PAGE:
But as I might be on the other side of the Park for the “Bollywood Bash” Costume Contest when they draw for them, I will have to persuade myself to not worry about the tiny possibility of getting drawn.

I like that the Diorama Contest rules have basically done away with all of the nuance and boiled it down to a generic “Make it something about India”. That’s what I think these contest entries have been judged for all along, regardless of whatever silly copy they wrote up in the rules. Whether that realization will help me or anyone else I know who is pining for the glory of a win, though….

I already have somewhat solid ideas for both the Costume Contest and the Diorama Contest, but since I’m currently putting in some OT at work and am tied up with some other creative projects, they’ll have to wait.

The “good” bodies and craft supplies are packed away in the garage anyway, and January is being very January. All I want to do when I get home from work is snuggle myself underneath one or more of my fifty or so unfinished quilt projects.

Friday, January 6, 2017

Filling in the Holes

So it looks like the CollectA line will be operating under an arrangement similar to the Pocket Box animals: certain items (horses, pets, farm animals) are being repackaged/rebranded and sold as Breyer product, with the originating company maintaining the noncompeting lines and items independently.

Both of these moves were done, obviously, to plug holes in the Breyer brand – expanding their offerings in the Micro Mini scale with the Pocket Box items, and making an entrĂ©e into the vinyl toy animal market currently dominated by Schleich. 

Like the Pocket Box critters, it’s still a little too early form me to determine how I will handle them. There’s a potential for multiple releases with the CollectA items that’s not available with the Pocket Box items, so I expect I’ll end up treating the CollectA pieces more like standard Breyers, and the Pocket Box pieces more like accessories.  

One thing that’s been largely forgotten in all this is that this is not the first time Reeves has adapted or adopted competing items as their own. In 1986, they gave us the #9900 Breyer Riding Stable set, aka the Pine Lodge Riding School, a play set composed of Britains:


It was a fairly popular item, too, running through 1989 in the Collector’s Manuals/Dealer Catalogs, and available through 1992 in the Sears Wishbook; I still find (usually) incomplete sets around here from time to time. 

It does feel a little weird/wrong to find a Breyer box with Britains in it, though.

There’s nothing wrong with any of these products per se – some of the CollectA horse molds are actually great, and I might be buying some of the Pocket Box Aquarium items, too. But it’ll be a while yet before I can “buy” them as Breyer products.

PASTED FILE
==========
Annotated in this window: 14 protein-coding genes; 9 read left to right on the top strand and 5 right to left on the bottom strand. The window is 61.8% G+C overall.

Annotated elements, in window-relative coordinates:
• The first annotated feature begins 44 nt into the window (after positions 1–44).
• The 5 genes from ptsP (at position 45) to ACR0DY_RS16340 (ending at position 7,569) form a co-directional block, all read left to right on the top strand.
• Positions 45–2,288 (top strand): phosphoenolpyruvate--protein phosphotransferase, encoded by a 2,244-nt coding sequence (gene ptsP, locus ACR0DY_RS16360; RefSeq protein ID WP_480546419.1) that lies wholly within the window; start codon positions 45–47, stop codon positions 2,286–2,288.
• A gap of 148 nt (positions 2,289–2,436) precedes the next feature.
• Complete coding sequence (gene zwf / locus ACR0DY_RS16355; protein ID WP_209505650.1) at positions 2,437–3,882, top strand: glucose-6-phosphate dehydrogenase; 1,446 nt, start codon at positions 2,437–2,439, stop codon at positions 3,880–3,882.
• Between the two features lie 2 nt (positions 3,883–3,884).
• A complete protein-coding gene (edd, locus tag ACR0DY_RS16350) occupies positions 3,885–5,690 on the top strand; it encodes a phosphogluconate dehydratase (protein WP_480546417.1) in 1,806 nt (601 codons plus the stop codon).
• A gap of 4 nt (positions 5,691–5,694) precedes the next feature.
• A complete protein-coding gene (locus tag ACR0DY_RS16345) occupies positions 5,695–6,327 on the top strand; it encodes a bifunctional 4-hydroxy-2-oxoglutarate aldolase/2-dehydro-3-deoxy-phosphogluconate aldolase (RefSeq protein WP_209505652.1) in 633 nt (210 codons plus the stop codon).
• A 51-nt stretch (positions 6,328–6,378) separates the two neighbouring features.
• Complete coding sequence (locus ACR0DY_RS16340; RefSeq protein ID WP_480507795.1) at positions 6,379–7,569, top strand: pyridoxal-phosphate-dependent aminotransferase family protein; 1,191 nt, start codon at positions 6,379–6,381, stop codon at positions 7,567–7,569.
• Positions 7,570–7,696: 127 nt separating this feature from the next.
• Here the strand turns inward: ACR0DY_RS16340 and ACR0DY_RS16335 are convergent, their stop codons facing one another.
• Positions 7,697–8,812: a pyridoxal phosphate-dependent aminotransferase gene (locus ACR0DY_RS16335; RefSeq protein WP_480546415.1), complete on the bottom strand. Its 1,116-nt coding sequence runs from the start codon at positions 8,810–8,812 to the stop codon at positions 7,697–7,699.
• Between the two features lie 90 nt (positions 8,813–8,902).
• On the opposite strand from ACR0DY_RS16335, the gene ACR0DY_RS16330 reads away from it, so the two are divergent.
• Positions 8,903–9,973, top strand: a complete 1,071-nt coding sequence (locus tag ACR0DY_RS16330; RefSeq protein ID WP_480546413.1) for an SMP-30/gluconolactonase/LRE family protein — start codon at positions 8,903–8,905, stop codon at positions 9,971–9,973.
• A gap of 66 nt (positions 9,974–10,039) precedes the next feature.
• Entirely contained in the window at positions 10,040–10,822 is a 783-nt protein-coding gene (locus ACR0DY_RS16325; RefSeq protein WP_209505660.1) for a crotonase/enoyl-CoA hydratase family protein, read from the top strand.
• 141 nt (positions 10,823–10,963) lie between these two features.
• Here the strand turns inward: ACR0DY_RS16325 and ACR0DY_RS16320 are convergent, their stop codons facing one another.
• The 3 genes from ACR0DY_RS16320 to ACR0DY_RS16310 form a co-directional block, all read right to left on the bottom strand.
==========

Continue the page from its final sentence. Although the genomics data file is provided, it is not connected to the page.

Tuesday, January 3, 2017

First Findings

Both the BreyerFest info and the new CollectA/Corral Pals dropped on the Breyer web site today, but I’ll get to those later in the week when I get a little extra time to review it all.

I just happened to be in a Toys R Us for work yesterday, though, and had a chance to see a few of the new 2017 Classics, including one of the new Liams – specifically, the 916 Chestnut Quarter Horse:


He’s not the only new Liam in town. In addition to the Chestnut, he also appears in the #62045 Palomino Morgan and Foal set, and as the Web Special Run #712236 Black Beauty, replacing the Classics Warmblood Stallion.

And let’s not forget that he was also just seen in the Tractor Supply/Big Box New Beginnings Set, in Appaloosa, and in Buckskin in last year’s BreyerFest Pop-Up Store Special Run set with the Duchess.

That’s five separate releases in six months! Prior to that, the Sir Buckingham mold had only been seen twice since its conversion to plastic in 2014 – as the #62115 Liam (in Gloss and Matte) and the 2014 BreyerFest Decorator Special Run #711189 Let’s Celebrate.

It’s a little unusual now to see so many simultaneous or near-simultaneous releases of a mold that aren’t somehow related to a Gambler’s Choice – like the recent Sherman Morgans.

During in the Chicago era (pre-1985), though, it was the norm. Part of the reason why was because there were fewer molds to work with – if they wanted more product on the shelves, it was cheaper and easier to work up a new paint job and packaging for an older mold than it was to create an entirely new one.

I don’t know what’s motivating the decision to go forward with multiple releases on the Liam now. My guess would be cost, again: it’s cheaper to run one mold for multiple releases, than multiple molds for multiple releases, even if those molds already exist.

I came pretty close to taking the Chestnut Liam with me, but I managed to resist somehow. Then I stopped at another Salvation Army on the way home and found all of these goodies instead, all for less than the cost of the Liam, combined:


The Western Horse is for a potential Christmas project, the Mini Whinnies go in my stash, but all of the other horsey items will go straight to the sales list.

Although I am a little skeptical of the coming year as a whole, at least the horses continue to be plentiful!

Saturday, December 31, 2016

Picks and Predictions

All those pictures of the Holiday Shermans are making me almost regret not getting one. That’s okay, though, I came home with a decent little haul from the Salvation Army the other day:


I have some interesting things to say about the Stablemates painting kit, but that’s for another day.

I’ve been sort of obsessed with incorporating it into my quilting projects lately, so of course I wasn’t going to turn down a 25-yard spool of giant lime green ric-rac.